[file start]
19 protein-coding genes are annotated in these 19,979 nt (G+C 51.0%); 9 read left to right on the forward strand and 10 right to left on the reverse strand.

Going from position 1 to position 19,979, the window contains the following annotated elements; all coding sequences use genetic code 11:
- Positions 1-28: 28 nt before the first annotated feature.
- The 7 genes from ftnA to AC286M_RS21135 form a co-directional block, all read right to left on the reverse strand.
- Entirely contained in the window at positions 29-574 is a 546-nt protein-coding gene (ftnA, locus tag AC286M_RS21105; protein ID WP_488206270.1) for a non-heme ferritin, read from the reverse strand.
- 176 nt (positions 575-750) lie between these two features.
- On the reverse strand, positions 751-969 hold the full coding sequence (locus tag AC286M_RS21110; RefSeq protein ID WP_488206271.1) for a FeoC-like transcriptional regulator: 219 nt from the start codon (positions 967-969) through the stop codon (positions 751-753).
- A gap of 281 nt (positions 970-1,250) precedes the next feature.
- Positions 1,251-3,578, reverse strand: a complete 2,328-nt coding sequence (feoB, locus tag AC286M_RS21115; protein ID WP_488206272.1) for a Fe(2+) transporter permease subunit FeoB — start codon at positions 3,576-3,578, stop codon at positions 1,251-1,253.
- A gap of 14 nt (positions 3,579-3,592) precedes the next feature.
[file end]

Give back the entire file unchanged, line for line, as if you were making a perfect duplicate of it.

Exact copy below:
19 protein-coding genes are annotated in these 19,979 nt (G+C 51.0%); 9 read left to right on the forward strand and 10 right to left on the reverse strand.

Going from position 1 to position 19,979, the window contains the following annotated elements; all coding sequences use genetic code 11:
- Positions 1-28: 28 nt before the first annotated feature.
- The 7 genes from ftnA to AC286M_RS21135 form a co-directional block, all read right to left on the reverse strand.
- Entirely contained in the window at positions 29-574 is a 546-nt protein-coding gene (ftnA, locus tag AC286M_RS21105; protein ID WP_488206270.1) for a non-heme ferritin, read from the reverse strand.
- 176 nt (positions 575-750) lie between these two features.
- On the reverse strand, positions 751-969 hold the full coding sequence (locus tag AC286M_RS21110; RefSeq protein ID WP_488206271.1) for a FeoC-like transcriptional regulator: 219 nt from the start codon (positions 967-969) through the stop codon (positions 751-753).
- A gap of 281 nt (positions 970-1,250) precedes the next feature.
- Positions 1,251-3,578, reverse strand: a complete 2,328-nt coding sequence (feoB, locus tag AC286M_RS21115; protein ID WP_488206272.1) for a Fe(2+) transporter permease subunit FeoB — start codon at positions 3,576-3,578, stop codon at positions 1,251-1,253.
- A gap of 14 nt (positions 3,579-3,592) precedes the next feature.